When a race car crashes, usually with another car or against a retaining wall, the rapid deceleration creates a surge of energy many times the force of gravity, commonly referred to as a “G-spike”. At the moment of impact, the driver's pelvis and torso are restrained from continuing forward by a system of harnesses, which typically employ both lap and shoulder straps at a minimum. However, the driver's helmeted head continues to move forward until restrained by the neck, which acts as the sole tether. When the neck is stretched to its maximum, the base of the skull is subjected to tremendous stress, resulting either in a fracture at the base, or a breaking of the neck. The resulting damage is frequently extensive, and often fatal.

Those skilled in the art have attempted to address this problem by developing devices of the type disclosed, for example, in U.S. Pat. No. 4,638,510 (Hubbard) and U.S. Pat. No. 6,009,566 (Hubbard). While such devices do provide beneficial head restraint, they do so at a driver performance cost, namely, restriction of freedom of head movement, which many drivers find objectionable.

SUMMARY OF THE INVENTION

The present invention is designed for use in a racing environment, where a helmeted driver is restrained in a seat by a harness that includes shoulder straps. The invention provides critical neck support and head restraint only when needed, at the time an emergency occurs, and at all other times, remains in a passive state, allowing a full range of head movement.

In accordance with the present invention, an inflatable collar is configured and dimensioned to surround the driver's neck at a location between the driver's helmet and shoulders. The collar is anchored to the shoulder straps of the restraining harness. At least one and preferably two tethers are strategically connected at opposite ends to the collar and the helmet. The collar is normally in a pliable collapsed state, with the tethers loosely extending between the helmet and collar to thereby accommodate relatively unimpeded head movement. In an emergency situation, e.g., vehicle collision or roll over, the collar is instantaneously inflated to a relatively stiff expanded state that tensions the tethers, resulting in the rear portion of the helmet being pulled down against the collar and to thereby provide beneficial neck support and head restraint.

These and other features and advantages of the present invention will now be described in greater detail with reference to the accompanying drawings, wherein:

BRIEF DESCRIPTION OF THE DRAWINGS

FIG. 1 is a perspective view showing a helmeted driver strapped into the seat of a high performance racing vehicle, and wearing a neck support and head restraint device in accordance with the present invention, with the device in a collapsed passive state allowing relatively unrestrained freedom of head movement;

FIG. 2 is a perspective somewhat diagrammatic view showing the neck support and head restraint device of the present invention, and its associated seat restraints and inflation and control components;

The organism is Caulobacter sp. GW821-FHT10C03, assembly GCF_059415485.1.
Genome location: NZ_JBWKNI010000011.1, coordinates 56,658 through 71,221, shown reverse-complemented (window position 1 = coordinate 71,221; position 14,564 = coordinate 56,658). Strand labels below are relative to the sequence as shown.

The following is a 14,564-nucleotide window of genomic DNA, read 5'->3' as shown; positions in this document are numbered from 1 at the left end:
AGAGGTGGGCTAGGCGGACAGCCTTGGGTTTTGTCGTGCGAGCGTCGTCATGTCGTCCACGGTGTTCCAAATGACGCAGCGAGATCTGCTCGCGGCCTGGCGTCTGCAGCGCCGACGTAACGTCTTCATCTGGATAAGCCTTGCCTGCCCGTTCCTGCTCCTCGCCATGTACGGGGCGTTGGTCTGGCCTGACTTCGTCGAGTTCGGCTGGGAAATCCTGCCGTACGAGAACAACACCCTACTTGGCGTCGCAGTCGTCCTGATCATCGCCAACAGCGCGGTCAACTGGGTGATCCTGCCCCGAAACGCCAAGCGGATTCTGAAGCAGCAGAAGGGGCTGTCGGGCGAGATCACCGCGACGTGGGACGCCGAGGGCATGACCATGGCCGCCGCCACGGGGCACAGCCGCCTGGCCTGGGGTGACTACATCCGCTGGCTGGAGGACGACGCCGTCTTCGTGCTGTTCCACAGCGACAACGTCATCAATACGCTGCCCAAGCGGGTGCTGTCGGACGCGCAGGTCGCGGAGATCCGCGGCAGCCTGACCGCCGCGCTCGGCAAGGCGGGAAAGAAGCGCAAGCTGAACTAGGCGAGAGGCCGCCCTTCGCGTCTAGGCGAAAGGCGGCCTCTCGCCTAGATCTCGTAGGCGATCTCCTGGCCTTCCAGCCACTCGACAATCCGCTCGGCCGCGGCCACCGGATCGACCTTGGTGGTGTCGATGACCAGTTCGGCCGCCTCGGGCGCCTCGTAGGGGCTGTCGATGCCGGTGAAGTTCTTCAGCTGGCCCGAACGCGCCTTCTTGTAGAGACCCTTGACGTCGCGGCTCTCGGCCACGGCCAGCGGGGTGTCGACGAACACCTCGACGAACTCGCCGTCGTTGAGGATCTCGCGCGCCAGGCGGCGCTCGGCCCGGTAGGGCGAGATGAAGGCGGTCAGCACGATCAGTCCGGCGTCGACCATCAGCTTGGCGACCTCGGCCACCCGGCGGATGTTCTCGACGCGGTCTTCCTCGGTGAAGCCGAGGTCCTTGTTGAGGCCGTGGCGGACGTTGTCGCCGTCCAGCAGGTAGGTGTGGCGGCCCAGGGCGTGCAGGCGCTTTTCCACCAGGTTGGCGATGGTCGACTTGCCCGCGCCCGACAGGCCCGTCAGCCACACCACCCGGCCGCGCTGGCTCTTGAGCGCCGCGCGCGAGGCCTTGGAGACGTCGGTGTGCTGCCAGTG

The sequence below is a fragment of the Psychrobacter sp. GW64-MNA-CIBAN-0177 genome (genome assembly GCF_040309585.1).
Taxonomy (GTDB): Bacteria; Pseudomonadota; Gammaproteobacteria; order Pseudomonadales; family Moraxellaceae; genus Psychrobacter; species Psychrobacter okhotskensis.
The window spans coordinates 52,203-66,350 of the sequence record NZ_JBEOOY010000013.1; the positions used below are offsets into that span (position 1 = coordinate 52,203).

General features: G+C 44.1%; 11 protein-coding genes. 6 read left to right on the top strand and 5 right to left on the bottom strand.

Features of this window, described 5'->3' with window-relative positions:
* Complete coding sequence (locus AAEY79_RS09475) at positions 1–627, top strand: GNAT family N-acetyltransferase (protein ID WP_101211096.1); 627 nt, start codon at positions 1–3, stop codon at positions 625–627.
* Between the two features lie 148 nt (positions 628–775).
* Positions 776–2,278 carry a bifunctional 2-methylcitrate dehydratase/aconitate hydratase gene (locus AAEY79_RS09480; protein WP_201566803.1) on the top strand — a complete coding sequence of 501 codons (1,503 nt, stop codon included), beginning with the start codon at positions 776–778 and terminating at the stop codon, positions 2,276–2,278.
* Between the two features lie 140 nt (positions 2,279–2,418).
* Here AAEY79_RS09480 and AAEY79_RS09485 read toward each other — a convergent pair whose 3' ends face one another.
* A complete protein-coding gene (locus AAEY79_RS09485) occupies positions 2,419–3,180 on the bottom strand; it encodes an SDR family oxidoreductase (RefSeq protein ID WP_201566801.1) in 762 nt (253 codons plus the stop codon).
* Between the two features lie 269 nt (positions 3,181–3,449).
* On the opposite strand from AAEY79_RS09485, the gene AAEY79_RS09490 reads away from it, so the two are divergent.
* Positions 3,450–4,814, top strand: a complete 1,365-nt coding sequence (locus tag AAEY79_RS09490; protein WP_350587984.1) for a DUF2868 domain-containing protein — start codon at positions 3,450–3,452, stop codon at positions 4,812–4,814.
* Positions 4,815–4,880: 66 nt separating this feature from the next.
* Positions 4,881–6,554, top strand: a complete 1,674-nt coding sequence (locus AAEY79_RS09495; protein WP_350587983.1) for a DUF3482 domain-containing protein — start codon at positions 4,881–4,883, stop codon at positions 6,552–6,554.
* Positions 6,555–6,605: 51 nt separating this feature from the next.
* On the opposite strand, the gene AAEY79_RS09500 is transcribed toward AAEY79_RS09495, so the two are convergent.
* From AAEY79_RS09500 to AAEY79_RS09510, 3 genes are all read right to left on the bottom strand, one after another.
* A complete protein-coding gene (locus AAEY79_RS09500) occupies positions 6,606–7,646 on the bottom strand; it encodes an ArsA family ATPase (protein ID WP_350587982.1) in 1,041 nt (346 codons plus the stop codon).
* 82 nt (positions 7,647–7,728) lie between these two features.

FIG. 3 is a sectional view taken along line 33 of FIG. 1;

FIG. 4 is a perspective view showing the device of the present invention in an inflated state; and

FIG. 5 is a sectional view taken along line 55 of FIG. 4.

Referring initially to FIG. 1, a helmeted vehicle driver “O” is shown strapped into a seat 10 by a harness which includes shoulder straps 12 and a lap belt 14. A neck support and head restraint device in accordance with the present invention is generally depicted at 16 and includes a pliable collar 18 configured and dimensioned to surround the driver's neck 20 between the helmet 22 and the driver's shoulders 24.

It will be seen from FIG. 2 that the collar 18 is generally horseshoe-shaped, having ends that may be separated when donning the collar. Once the collar is donned, the ends are connected by any convenient means, such as for example Velcro straps 26 a, 26 b. With additional reference to FIG. 3, it will be seen that the collar is tubular to thereby define an upper compartment 28. In the shoulder areas, the collar has depending inflatable pads 30. Each pad is internally subdivided by a shelf 32 into intermediate and lower compartments 34, 36, both of which share a common internal volume with the main tubular section of the collar. Each harness shoulder strap 12 extends through the intermediate compartment 34 and is located and held down against the shelf 32 by a web 38.

An inflatable bladder has a relatively large upper portion 40 coextensive with and contained within the upper compartment 28, and a smaller lower portion 42 contained in the lower compartment 36, with the upper and lower portions 40, 42 being in fluid communication with leach other via a connecting portion 44.

It will be seen from FIG. 2 that the upper bladder portion is connected via a supply hose 46 to an inflation module 48. Module 48 is powered by the vehicle battery 50 or other DC source and is controlled by a trigger switch 52. Inflation module 48 may also be connected by a branch hose 54 to an inflatable seat cushion 56.